Shortly before Christmas, Bennett held a news conference to say that she had been bullied by people making comments on social media. Some of the people were anonymous and at least one of the comments Bennett complained about came from a group that was specifically protesting the government's budget. In fact, every single comment Bennett mentioned, no matter how harsh, came as a result of the spring budget.
Bullying is an interesting word to use here because it involves a power relationship. What Bennett claimed - in essence - was that anonymous people on the Internet were more powerful than she was. Lots of people were quite quick to agree with her. People like Lana Payne, an influential union leader, who devoted her Christmas Eve column in the Telegram to affirming that Bennett was weak and impotent because she was a woman in the face of anonymous men - or people she assumed were men on social media.
Social media abuse is, to Payne's mind, further proof that "equality is still a distant dream". All these brave women stepping into a man's world and getting attacked, the commenters agreed. Treated differently from men simply because they are women. Nancy Peckford, executive director of a political action group dedicated to boosting the number of women in politics across the country, also used the word "bullying" to describe what Bennett and others had experienced.
In a column at theindependant.ca, Michelle Keep wrote about Bennett's experience. "Writing this article is a challenge because I feel pressure to say certain things. To come out and denounce the abuse as wrong - which it is. To support Cathy Bennett against the abuse - which I have."
We don't know if this was specific pressure from people telling Michelle she had to say certain things. Most likely it was silent pressure. Peer pressure. Pressure from people she associates with and who occupy prominent positions in the community. People with whom Keep identified were standing behind Cathy Bennett and Keep was in a conundrum since her political analysis led her to criticise Bennett.
In the end, Keep gave in: a "movement of solidarity with and for working class and poor Newfoundlanders and Labradorians can't be unified as long as women - even the elites - are given special hate.
There's actually not a shred of evidence that Bennett had received any special hate of any kind. To the contrary, the sort of thing Bennett brought up at the news conference was very common stuff for politicians who'd held the finance minister's job before now and who just happened to be men.
Bennett may not have received any special hate, but did get very special handling from local newsrooms. They had no trouble granting Bennett's request to have not just women reporters but very specific women reporters at the news conference. And when CBC's Anthony germain public questioned the special handling, plenty of women slammed him hard on social media in precisely the same fashion that they were supposedly opposed to when applied to Bennett. The whole episode is a mass of these sorts of contradictions.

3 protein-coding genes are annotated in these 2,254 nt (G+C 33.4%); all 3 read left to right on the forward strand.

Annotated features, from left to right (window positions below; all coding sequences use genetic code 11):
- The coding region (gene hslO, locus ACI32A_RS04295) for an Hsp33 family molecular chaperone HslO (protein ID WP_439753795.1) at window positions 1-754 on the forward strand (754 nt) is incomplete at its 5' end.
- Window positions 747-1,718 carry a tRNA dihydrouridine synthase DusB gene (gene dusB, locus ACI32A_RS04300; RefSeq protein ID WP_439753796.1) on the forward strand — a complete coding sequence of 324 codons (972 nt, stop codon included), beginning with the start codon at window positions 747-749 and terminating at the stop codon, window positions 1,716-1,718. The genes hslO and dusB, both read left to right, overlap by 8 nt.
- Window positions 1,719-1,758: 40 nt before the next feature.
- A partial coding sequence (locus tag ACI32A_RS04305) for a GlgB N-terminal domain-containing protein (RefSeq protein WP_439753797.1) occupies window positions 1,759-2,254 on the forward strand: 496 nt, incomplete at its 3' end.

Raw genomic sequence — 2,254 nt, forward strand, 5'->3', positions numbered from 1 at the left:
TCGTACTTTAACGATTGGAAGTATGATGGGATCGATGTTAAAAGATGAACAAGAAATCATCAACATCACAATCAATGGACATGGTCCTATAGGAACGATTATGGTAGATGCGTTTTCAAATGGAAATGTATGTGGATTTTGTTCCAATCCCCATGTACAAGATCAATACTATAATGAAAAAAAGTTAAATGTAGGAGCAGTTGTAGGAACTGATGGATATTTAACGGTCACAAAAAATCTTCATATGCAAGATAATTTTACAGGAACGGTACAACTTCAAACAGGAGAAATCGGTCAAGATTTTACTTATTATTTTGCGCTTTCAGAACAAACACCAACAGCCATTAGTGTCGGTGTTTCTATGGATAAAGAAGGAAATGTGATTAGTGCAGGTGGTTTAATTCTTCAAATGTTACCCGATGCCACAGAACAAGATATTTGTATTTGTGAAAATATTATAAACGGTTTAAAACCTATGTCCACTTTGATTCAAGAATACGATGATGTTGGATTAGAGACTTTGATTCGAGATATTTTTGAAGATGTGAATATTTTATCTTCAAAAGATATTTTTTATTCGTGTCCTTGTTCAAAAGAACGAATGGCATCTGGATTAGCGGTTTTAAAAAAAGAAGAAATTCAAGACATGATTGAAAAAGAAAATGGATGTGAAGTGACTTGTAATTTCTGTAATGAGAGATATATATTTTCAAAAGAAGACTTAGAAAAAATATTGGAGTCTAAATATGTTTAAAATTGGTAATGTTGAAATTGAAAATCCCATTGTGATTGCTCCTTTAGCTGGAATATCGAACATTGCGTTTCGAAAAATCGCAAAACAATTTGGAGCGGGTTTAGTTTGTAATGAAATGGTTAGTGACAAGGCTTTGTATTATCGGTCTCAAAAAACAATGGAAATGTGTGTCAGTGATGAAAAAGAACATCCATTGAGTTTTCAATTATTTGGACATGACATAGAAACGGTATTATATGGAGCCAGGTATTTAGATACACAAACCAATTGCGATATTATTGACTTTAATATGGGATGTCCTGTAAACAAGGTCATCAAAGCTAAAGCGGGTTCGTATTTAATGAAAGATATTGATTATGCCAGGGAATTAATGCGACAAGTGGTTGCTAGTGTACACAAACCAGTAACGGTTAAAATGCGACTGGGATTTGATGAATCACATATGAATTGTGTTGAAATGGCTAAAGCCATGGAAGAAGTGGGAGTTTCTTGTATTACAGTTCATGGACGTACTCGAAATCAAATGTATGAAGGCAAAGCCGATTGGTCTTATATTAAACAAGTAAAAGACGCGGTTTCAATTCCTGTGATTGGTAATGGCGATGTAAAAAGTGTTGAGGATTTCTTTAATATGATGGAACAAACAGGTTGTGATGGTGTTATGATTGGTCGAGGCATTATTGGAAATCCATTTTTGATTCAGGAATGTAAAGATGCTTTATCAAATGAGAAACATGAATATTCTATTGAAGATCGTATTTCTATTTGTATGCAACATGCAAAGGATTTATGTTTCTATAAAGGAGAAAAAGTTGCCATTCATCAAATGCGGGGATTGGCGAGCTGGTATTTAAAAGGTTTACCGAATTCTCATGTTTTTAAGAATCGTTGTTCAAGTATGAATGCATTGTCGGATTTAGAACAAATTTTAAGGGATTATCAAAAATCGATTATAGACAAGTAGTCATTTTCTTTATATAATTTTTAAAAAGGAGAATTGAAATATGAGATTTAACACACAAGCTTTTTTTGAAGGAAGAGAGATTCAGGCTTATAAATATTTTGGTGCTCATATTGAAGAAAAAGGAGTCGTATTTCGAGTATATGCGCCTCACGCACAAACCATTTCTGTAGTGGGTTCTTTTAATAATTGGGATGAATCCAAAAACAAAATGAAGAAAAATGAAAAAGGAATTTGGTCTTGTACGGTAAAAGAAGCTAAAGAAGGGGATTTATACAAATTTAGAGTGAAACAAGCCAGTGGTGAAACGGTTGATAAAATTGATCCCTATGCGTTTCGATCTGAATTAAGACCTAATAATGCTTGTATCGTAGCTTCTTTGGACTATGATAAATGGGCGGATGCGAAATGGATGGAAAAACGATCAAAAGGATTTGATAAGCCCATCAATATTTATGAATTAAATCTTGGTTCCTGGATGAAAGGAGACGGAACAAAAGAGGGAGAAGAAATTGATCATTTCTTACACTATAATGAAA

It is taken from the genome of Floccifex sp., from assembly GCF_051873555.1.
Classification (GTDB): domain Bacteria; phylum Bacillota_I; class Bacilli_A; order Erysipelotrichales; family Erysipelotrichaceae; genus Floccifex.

So what was Bennett up to? Simply put, we don't know. On a simple personal level, Bennett did raise an issue that had been bothering her personally for some time. That's why the SRBP post called her news conference "brave". On another level, Bennett might have been doing nothing more than launching the anti-bullying campaign mounted by a network of women's groups in the province immediately after. They were curiously well-prepared and the messaging has been too consistent for them to have cooked up the idea within 24 hours of Bennett's comments.
If Bennett had been trying to neutralise political opponents, then she did so fairly quickly. People who had been criticising Bennett stood beside her quite quickly. Let's not forget that in the process, they also extended to Bennett some political cover with the suggestion - as Lana Payne implicitly argued - that Bennett was a victim simply because she was a woman. Payne's argument - all of the arguments, really - were inherently sexist.
The only ones who didn't make sexist arguments, curiously enough, were the men who challenged Bennett's control of the people at the news conference. But they gave Bennett an immunity from criticism since both Bennett's presentation and arguments like Payne's made it forbidden to criticise Bennett simply because she was a woman.
It was a cumbersome bit of argumentation but it's not like we haven't seen local women's rights activists act this way. Linda Ross made two partisan political attacks on behalf of the person who appointed her to her job as head of the provincial status of women group. On both occasions, Ross fabricated a claim about Kathy Dunderdale's political opponents. Otherwise, she stayed silent. This instance with Bennett looks very much like the same thing, whether or not Payne and her associates even realised what they were doing.
In that context, Keep's initial instinct to view the issue as one of power, pure and simple, seems to have been the right one. Keep and some others didn't feel right siding with the person who they felt had caused so much harm with her spring budget. Keep would probably have noted, as SRBP blogged just before Christmas, that
In 2004, the median income for men in Newfoundland and Labrador was $10,000 higher than the median income for women. By 2014, the gap in median income between men and women in Newfoundland and Labrador had grown to $16, 130.By contrast, the Provincial Advisory Council on the Status of Women thought it was more important right before Christmas to discuss how many high-income women made it onto government advisory boards.
Her first instinct - power trumps sex (gender) - was probably right. You see no one ever bullied Cathy Bennett. Well, certainly no anonymous arse on Twitter. But the only people who want you to believe otherwise have far more connection to Bennett than just their similar chromosomes.